The 90s Post – Aaina

During the lockdown I decided to watch my aunt’s favourite film, Aaina (1993). Normally I don’t review classic Bollywood because it doesn’t aim for authenticity as much as novelty and visual spectacle. With the caveat of course that often “filmi” styles do percolate down to mass wear.

But as it happens, Aaina in parts made me quite nostalgic as I was a young person in the 90s and remember more than a few of the trends. And I was pleasantly surprised by the way the movie uses clothes to create a persona.

The ensemble cast of this movie is on good form but the star of the film is definitely Amrita Singh. And her high voltage act is definitely helped along by some strong statement outfits which Amrita carries with aplomb. In fact it felt like much of her single, bold colour palette is what we are seeing of late. Almost throughout Amrita’s character wears clothes that are vividly coloured with chunky accessories, making her the central point of the scene. The clothes convey to the viewer her headstrong single mindedness as well as her confidence and allure. When she does wear pattern, it is usually housewear with large motifs.

In contrast, Juhi Chawla, as the mousy and moral sister, wears a more subdued palette though it brightens up a bit post marriage. The interesting thing for me was that a lot of her clothes were surprisngly relatable, I remember similar stuff in the shops back in time.

The 90s tended to favour over-large yoke patterns for kurta, the embroidery also tended to rely on larger elements as opposed to the more delicate, finer work you may see today. See for example the kurta of pic 1 here. It was also the era of suit sets which meant that dupattas were a given.

One of the interesting style choices of the movie was Juhi Chawla’s hair ties. I don’t remember these from back in time but they definitely give her chracter’s everygirl persona a quirky, individualistic twist.

A few screengrabs of the full outfits. Now that I think of it the A-line/fit-and-flare kurtas of this era anticipate the full on volume of the Anarkalis of the 21st century. As the last pic shows, most of Juhi’s outfits have a narrow salwar while Amrita’s outfits are flowing chiffony kurtas worn often with a chudidar.

On to the sarees. Amrita’s sarees – again single tone – are worn seedha pallu style. I don’t remember if this was a trend but the style is of course there in Hum Aapke Hain Koun too. There are a few short tunic sort of blouses too, the character marching to her own beat as it were.

Juhi’s character wears a lot of sarees post her marriage midway through the film. One of the things to note is that this decade saw the “saree with blouse piece” trend. In fact it was a very matchy-matchy decade with everything from blouse to bindi to bangles colour co-ordinated, I knew girls who dressed like this on a daily basis (Bhargavi, Nisha where are you!). Of the sarees, a fair few seem to be handloom, the pink is definitely Odisha. The white and black saree is I think a Comibatore saree which were quite popular – my mother had a few. Lastly, I think this was also the decade of the black bead mangalsutra – of course sindoor was around – but black beads were popular signifiers of marital status and you could get different styles as opposed to the traditional design.

And of course there is the 90s bindi, with all the crystals and glitter, the matching bangles and a very 90s photoshot featuring a hat. There is also that lipstick matching the cravat detail:). In fact Jackie Shroff has some pretty flamboyant and colourful outfits as do some of the other younger male characters. The male style in this decade was generally a little loose and boxy, even for the formal clothes.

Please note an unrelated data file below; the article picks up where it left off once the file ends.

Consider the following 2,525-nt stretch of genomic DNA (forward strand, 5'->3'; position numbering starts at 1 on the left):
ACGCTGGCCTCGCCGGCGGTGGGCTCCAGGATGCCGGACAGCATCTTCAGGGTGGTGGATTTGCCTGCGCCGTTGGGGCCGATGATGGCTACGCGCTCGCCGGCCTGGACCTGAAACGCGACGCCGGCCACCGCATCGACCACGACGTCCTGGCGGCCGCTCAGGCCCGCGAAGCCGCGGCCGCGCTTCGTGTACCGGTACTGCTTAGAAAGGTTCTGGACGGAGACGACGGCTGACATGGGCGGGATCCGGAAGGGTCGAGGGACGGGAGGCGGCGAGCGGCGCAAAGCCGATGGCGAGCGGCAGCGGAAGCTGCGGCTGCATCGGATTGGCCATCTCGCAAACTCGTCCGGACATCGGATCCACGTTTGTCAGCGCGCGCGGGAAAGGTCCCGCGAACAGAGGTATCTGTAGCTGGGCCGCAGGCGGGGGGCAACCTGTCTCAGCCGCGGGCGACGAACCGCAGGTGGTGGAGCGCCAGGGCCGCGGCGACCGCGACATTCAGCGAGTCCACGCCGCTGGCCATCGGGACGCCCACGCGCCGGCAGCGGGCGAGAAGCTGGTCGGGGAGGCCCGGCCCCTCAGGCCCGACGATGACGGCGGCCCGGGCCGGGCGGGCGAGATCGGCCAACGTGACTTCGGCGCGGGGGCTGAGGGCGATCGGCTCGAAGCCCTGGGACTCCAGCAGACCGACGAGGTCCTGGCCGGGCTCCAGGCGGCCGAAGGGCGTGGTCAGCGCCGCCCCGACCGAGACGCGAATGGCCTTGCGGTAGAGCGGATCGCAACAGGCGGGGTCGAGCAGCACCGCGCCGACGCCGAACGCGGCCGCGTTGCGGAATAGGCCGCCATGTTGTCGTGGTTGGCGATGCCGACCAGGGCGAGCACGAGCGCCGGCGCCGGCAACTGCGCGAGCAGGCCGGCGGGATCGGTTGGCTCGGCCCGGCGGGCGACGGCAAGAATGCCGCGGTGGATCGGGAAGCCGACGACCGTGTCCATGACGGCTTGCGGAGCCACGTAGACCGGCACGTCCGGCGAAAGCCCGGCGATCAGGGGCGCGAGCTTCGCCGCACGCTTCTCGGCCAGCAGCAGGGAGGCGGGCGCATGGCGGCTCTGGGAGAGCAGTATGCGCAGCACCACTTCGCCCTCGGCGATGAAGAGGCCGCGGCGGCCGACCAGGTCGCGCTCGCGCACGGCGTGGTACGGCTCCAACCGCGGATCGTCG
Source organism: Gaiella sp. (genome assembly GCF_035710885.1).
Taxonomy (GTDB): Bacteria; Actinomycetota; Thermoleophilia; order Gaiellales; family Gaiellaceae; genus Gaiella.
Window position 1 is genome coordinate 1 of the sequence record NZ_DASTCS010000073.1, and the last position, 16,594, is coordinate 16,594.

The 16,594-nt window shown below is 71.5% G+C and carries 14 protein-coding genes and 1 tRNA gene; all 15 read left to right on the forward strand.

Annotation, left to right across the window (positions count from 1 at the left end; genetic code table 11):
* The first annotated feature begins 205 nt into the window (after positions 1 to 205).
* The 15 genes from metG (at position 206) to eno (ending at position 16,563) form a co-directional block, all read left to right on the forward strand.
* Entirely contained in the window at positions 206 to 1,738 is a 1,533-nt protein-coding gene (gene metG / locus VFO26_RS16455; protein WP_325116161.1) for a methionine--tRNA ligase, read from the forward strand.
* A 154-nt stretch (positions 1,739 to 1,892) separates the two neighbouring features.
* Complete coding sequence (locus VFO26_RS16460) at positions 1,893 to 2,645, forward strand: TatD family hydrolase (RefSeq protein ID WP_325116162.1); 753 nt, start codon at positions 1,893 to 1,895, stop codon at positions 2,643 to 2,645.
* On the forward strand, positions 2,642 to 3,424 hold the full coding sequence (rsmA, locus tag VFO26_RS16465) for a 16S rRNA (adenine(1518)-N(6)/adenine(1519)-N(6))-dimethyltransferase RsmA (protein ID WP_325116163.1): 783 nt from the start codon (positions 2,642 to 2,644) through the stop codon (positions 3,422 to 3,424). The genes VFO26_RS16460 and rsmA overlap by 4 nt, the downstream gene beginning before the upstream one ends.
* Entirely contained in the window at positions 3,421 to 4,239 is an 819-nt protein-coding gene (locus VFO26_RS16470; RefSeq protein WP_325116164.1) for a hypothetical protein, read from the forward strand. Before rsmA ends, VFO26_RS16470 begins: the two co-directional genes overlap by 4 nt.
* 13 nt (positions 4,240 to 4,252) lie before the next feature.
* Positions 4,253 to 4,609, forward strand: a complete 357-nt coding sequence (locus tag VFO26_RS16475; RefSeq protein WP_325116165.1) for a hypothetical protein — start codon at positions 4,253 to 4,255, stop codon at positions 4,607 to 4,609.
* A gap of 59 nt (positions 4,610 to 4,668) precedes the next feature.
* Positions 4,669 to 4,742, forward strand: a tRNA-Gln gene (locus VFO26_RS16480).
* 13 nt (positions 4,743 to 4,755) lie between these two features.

A bit about the design and settings. This movie has several interior shorts and given that it takes place in a well-off milieu, the houses are big and let’s say a bit over-decorated. Nevertheless they do reflect the families, the sisters’ house a little smaller and cluttered, with darker colours (last pic) and the more light filled interiors of Jackie Shroff’s house with a lot of whites, corals and house plants. And two B. Prabha paintings also make an appearance:).

In sum, the movie is a soap opera with effective performances that make it reasonably entertaining viewing. As the post shows, within a format which must offer the viewer visual escape, costume can play an important role in establishing the characters. This film combines everyday elements and glamour quite effectively – looking back movies like these shaped the evolving fashion sensibilities of liberalising India as well as a more visible diaspora. The movie thus belongs to an era that established “Bollywood fashion”, often drawing from North Indian aesthetic and lifestyles. We may not wear these styles anymore but it’s appeal lies in the fact that it is the last decade before globalisation and travel changed the way we dress (on screen and off) significantly.

COSTUME CREDITS: Neeta Lulla and Anna Singh.

About Anu M

A potted history of Indian clothing and fashion.
This entry was posted in 1990s, 20th century, Accessories, Actor, bindi, churidar kameez, churidar kurta, Cinema, clothing, colour, costume design, Costumes in Cinema, dupatta, fashion, film costumes, Film Costuming, Hindi cinema, Indian Cinema, Indian fashion, Indian Women, late 20th century, retro, retro cinema, retro fashion, Salwar Kameez, Sari, Sari Blouse and tagged , , , , , , , , . Bookmark the permalink.

2 Responses to The 90s Post – Aaina

  1. Sarita Zele says:

    So beautifully captured Anu! I never thought about how much the clothes, color, style can impact the character. But clearly they do. That means in real life too the colors and style you chose kind of has an effect on how people ‘see’ as a person. Hmm.
    Haven’t seen this movie though, will check it out. Now I will pay more attention to the clothing too. 😀👌

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